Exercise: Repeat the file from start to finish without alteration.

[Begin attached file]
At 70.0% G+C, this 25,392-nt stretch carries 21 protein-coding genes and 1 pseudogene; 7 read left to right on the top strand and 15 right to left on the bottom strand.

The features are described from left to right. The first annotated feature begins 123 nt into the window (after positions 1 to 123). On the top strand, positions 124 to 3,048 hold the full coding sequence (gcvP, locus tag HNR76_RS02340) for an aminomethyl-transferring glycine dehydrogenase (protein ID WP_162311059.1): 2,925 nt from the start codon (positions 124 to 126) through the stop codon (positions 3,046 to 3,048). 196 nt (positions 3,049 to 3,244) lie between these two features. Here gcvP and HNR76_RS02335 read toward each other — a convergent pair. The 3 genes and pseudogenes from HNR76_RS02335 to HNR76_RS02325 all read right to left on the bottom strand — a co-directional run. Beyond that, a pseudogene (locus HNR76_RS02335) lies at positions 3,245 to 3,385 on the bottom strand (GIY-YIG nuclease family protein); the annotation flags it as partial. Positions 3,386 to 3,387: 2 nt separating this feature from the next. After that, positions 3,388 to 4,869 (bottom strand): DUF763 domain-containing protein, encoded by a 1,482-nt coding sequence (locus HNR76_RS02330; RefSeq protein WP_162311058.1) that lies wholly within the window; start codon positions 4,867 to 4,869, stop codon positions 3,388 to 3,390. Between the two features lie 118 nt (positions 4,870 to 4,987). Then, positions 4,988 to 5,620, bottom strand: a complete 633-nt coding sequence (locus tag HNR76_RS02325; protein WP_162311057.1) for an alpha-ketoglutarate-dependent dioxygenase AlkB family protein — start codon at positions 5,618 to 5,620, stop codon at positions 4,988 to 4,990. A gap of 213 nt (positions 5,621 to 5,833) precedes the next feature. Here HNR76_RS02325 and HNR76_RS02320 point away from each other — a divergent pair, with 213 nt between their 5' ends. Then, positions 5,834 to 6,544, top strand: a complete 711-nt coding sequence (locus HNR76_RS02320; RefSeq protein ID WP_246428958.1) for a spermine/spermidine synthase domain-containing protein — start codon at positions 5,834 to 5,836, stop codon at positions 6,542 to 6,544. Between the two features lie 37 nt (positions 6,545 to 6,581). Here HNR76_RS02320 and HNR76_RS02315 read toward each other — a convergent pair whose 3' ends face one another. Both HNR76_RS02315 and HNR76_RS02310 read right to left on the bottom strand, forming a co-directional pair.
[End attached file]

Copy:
At 70.0% G+C, this 25,392-nt stretch carries 21 protein-coding genes and 1 pseudogene; 7 read left to right on the top strand and 15 right to left on the bottom strand.

The features are described from left to right. The first annotated feature begins 123 nt into the window (after positions 1 to 123). On the top strand, positions 124 to 3,048 hold the full coding sequence (gcvP, locus tag HNR76_RS02340) for an aminomethyl-transferring glycine dehydrogenase (protein ID WP_162311059.1): 2,925 nt from the start codon (positions 124 to 126) through the stop codon (positions 3,046 to 3,048). 196 nt (positions 3,049 to 3,244) lie between these two features. Here gcvP and HNR76_RS02335 read toward each other — a convergent pair. The 3 genes and pseudogenes from HNR76_RS02335 to HNR76_RS02325 all read right to left on the bottom strand — a co-directional run. Beyond that, a pseudogene (locus HNR76_RS02335) lies at positions 3,245 to 3,385 on the bottom strand (GIY-YIG nuclease family protein); the annotation flags it as partial. Positions 3,386 to 3,387: 2 nt separating this feature from the next. After that, positions 3,388 to 4,869 (bottom strand): DUF763 domain-containing protein, encoded by a 1,482-nt coding sequence (locus HNR76_RS02330; RefSeq protein WP_162311058.1) that lies wholly within the window; start codon positions 4,867 to 4,869, stop codon positions 3,388 to 3,390. Between the two features lie 118 nt (positions 4,870 to 4,987). Then, positions 4,988 to 5,620, bottom strand: a complete 633-nt coding sequence (locus tag HNR76_RS02325; protein WP_162311057.1) for an alpha-ketoglutarate-dependent dioxygenase AlkB family protein — start codon at positions 5,618 to 5,620, stop codon at positions 4,988 to 4,990. A gap of 213 nt (positions 5,621 to 5,833) precedes the next feature. Here HNR76_RS02325 and HNR76_RS02320 point away from each other — a divergent pair, with 213 nt between their 5' ends. Then, positions 5,834 to 6,544, top strand: a complete 711-nt coding sequence (locus HNR76_RS02320; RefSeq protein ID WP_246428958.1) for a spermine/spermidine synthase domain-containing protein — start codon at positions 5,834 to 5,836, stop codon at positions 6,542 to 6,544. Between the two features lie 37 nt (positions 6,545 to 6,581). Here HNR76_RS02320 and HNR76_RS02315 read toward each other — a convergent pair whose 3' ends face one another. Both HNR76_RS02315 and HNR76_RS02310 read right to left on the bottom strand, forming a co-directional pair.